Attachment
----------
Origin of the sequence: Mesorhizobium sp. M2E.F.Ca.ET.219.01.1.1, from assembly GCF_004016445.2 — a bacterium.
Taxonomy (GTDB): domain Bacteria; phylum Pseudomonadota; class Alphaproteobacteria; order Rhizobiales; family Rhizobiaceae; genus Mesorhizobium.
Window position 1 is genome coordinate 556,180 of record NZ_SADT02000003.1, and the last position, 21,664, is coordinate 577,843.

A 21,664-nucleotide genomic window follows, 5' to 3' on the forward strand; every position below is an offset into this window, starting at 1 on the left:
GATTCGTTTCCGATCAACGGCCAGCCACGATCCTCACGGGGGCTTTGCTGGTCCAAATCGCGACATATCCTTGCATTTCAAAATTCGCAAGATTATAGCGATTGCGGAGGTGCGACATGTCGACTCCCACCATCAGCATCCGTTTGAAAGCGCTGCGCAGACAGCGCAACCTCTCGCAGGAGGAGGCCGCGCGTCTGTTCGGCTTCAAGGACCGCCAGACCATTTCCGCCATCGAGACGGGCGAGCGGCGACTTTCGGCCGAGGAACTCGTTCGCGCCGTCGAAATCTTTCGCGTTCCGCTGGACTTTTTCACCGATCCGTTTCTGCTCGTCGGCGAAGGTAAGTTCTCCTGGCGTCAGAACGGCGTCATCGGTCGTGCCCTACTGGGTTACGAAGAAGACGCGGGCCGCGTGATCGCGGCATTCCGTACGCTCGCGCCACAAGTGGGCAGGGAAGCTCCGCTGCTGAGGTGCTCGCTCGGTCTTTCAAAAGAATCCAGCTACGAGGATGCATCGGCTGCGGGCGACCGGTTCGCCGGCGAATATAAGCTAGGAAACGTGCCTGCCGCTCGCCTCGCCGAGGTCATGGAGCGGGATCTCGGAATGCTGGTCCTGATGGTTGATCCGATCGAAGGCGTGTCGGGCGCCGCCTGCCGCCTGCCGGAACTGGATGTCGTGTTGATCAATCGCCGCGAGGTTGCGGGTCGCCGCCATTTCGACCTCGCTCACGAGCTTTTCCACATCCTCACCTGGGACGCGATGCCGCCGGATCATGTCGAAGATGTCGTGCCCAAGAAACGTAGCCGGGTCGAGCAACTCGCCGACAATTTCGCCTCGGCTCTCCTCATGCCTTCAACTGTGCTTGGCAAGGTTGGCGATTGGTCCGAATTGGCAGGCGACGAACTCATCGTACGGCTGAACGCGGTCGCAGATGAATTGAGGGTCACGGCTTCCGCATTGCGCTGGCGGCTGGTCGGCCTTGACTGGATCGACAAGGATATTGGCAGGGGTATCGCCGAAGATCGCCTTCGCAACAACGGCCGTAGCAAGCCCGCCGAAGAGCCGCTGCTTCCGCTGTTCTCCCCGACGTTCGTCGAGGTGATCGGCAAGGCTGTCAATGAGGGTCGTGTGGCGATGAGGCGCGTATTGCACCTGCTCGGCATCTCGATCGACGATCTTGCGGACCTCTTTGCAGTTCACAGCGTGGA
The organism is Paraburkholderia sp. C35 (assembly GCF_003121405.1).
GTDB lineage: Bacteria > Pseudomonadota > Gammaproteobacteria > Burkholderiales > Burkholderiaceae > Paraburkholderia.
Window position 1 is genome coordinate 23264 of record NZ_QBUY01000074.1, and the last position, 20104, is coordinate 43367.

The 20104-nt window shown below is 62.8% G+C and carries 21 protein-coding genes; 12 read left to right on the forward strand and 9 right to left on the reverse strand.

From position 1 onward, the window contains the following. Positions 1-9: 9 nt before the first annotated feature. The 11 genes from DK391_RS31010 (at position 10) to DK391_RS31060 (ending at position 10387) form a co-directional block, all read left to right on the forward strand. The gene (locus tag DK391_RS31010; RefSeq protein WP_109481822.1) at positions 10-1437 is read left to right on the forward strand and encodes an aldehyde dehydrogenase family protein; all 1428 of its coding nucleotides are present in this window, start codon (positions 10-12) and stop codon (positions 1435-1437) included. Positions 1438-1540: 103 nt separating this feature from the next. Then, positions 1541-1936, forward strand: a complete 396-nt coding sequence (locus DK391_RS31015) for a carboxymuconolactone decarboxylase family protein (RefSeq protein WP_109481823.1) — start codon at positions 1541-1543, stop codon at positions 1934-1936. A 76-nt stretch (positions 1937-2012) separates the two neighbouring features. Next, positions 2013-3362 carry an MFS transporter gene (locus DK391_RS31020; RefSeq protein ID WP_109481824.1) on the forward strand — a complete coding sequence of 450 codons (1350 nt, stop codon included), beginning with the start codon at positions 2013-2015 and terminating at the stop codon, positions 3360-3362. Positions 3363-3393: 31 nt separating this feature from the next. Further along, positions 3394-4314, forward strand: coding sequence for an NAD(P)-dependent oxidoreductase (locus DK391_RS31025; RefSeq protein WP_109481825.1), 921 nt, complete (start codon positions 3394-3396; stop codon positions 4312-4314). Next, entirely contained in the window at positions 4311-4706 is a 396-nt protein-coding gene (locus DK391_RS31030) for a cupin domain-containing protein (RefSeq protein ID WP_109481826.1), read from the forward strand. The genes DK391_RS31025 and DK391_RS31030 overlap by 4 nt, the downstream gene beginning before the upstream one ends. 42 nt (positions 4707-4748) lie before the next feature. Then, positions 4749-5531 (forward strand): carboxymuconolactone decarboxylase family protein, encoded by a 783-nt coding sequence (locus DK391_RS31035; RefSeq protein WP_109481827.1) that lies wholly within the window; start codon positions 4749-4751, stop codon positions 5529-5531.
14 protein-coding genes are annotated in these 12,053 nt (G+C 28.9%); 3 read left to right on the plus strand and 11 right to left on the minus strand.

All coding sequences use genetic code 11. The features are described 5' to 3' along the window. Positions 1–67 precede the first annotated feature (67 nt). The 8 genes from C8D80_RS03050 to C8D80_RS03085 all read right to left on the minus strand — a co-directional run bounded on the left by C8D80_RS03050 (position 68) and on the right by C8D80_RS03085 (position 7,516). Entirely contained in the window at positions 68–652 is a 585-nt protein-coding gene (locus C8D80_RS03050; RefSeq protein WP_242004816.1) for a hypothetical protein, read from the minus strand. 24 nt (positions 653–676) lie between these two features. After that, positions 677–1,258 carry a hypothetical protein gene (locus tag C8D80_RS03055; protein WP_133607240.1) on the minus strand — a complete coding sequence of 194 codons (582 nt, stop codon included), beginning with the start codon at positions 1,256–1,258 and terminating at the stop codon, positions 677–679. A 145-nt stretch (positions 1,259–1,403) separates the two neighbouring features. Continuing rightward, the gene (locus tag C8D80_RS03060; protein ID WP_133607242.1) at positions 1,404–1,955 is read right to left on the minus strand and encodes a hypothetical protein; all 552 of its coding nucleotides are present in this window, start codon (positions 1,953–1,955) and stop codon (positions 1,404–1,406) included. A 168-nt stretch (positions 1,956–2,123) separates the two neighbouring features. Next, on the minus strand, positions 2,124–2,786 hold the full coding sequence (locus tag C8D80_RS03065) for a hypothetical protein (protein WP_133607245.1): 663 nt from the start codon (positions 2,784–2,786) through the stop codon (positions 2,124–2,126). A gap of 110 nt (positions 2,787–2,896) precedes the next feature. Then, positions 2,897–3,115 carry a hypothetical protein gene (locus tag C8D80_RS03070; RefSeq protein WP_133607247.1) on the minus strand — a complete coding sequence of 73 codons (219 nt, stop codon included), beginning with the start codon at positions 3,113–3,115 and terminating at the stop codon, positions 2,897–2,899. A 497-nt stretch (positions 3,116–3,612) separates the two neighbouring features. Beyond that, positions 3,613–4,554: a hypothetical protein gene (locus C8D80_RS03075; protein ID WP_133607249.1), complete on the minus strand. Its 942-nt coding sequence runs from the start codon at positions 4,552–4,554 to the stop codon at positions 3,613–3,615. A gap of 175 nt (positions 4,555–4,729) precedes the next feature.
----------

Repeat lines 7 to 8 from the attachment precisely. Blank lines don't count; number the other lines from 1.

GTDB lineage: Bacteria > Pseudomonadota > Gammaproteobacteria > Burkholderiales > Burkholderiaceae > Paraburkholderia.
Window position 1 is genome coordinate 23264 of record NZ_QBUY01000074.1, and the last position, 20104, is coordinate 43367.